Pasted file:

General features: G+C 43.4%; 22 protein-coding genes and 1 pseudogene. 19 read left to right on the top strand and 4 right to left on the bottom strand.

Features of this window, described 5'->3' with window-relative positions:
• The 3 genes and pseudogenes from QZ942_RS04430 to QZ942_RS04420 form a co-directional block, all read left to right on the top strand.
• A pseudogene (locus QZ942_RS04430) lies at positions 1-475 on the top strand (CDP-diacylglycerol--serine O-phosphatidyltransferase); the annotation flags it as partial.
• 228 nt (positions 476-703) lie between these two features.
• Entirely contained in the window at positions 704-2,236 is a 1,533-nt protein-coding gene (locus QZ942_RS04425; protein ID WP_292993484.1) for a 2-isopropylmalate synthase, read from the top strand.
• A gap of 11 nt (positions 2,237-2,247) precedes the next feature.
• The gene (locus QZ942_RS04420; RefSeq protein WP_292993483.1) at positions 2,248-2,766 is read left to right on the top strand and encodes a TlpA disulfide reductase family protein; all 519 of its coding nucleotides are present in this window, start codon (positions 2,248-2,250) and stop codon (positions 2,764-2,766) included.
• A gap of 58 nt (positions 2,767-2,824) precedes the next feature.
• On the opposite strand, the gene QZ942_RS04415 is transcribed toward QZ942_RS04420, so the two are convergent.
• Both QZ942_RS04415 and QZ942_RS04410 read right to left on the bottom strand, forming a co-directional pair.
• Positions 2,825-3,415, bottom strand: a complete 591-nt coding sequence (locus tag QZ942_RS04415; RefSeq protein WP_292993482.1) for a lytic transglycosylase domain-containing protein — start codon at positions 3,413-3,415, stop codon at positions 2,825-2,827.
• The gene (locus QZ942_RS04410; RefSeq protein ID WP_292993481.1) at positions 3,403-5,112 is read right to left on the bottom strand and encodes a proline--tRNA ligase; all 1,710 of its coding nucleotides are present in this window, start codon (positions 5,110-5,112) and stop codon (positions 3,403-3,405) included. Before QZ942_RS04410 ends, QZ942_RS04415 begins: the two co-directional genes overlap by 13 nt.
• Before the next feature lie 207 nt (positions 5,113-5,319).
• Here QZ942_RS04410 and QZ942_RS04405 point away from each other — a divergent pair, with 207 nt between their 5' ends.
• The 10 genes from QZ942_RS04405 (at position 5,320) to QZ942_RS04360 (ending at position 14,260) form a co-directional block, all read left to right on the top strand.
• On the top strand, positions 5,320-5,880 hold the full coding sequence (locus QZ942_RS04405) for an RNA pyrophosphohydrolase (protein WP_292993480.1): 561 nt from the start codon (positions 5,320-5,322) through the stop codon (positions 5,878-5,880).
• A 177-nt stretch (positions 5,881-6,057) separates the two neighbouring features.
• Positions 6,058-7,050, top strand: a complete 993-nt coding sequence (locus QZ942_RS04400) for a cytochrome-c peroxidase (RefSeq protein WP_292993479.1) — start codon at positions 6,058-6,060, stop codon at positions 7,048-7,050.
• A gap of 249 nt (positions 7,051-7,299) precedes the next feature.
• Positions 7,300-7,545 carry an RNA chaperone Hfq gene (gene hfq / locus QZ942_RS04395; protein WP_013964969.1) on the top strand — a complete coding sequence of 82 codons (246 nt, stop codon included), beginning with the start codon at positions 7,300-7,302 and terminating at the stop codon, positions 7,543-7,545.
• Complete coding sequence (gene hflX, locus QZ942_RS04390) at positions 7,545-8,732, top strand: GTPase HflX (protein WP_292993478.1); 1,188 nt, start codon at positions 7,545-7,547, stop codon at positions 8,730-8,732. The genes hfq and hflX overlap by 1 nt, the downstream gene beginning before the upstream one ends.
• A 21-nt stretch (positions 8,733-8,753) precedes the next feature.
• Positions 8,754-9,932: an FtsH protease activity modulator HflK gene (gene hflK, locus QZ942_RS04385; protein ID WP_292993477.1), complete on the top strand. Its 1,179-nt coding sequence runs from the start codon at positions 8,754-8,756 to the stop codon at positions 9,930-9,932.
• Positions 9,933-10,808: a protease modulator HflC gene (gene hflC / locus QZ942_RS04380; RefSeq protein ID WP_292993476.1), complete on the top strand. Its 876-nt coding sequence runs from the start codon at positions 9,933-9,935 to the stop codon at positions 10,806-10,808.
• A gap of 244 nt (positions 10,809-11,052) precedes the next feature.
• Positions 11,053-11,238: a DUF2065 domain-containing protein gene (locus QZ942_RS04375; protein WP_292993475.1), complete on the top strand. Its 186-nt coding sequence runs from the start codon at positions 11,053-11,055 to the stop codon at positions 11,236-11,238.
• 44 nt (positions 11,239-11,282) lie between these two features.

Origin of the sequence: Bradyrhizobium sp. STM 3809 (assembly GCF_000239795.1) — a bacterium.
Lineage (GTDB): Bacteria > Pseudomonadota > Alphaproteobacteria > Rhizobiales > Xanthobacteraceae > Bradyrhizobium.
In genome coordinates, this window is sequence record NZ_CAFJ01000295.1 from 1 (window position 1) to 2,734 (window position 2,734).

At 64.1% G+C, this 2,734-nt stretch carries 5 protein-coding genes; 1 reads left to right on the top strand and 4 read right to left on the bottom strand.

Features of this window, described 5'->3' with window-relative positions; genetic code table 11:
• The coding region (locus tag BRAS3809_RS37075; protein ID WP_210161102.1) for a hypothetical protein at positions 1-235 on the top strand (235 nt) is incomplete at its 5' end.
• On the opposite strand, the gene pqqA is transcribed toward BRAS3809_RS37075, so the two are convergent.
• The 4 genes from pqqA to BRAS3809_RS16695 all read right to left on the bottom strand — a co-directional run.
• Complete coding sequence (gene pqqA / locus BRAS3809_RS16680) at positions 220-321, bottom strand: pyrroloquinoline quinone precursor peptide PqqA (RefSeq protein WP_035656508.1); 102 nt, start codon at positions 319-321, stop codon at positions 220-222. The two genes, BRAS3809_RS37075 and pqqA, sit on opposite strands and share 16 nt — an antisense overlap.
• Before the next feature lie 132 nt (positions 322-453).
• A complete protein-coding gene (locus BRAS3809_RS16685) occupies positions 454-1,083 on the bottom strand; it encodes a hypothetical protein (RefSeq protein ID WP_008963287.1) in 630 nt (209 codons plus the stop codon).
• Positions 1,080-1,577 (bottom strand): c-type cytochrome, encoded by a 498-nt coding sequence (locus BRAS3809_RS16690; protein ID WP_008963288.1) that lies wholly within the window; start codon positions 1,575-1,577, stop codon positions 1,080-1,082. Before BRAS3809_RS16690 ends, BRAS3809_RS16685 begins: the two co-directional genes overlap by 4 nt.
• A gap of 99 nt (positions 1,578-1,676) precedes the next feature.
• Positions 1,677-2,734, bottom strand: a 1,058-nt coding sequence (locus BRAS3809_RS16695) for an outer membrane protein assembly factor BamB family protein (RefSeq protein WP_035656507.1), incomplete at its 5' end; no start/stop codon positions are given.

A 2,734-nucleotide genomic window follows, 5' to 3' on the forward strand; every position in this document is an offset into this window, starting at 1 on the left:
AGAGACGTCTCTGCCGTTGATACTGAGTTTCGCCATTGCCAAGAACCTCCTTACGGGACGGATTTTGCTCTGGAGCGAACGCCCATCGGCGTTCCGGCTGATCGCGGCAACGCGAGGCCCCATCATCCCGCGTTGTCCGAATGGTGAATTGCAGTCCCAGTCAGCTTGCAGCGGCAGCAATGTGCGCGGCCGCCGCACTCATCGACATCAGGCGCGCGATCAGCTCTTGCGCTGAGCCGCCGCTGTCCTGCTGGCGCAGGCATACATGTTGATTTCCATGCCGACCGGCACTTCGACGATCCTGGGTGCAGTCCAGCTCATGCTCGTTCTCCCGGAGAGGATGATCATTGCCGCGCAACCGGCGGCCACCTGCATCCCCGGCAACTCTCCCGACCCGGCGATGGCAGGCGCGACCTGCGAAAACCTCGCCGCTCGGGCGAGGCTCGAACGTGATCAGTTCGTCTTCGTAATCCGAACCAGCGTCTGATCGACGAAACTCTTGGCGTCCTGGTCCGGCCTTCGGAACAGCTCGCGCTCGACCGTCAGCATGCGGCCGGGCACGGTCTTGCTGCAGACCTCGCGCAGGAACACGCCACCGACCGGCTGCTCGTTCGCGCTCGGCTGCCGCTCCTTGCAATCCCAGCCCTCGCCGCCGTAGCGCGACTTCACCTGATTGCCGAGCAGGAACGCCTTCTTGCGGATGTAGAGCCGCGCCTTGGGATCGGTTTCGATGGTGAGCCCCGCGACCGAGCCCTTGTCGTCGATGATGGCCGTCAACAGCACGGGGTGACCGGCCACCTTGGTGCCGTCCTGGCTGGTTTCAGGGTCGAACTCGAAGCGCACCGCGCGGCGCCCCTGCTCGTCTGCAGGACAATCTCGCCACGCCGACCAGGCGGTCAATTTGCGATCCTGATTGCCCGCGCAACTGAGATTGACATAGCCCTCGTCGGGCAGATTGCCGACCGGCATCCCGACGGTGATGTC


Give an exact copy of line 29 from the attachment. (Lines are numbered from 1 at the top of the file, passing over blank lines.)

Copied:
Origin of the sequence: Bradyrhizobium sp. STM 3809 (assembly GCF_000239795.1) — a bacterium.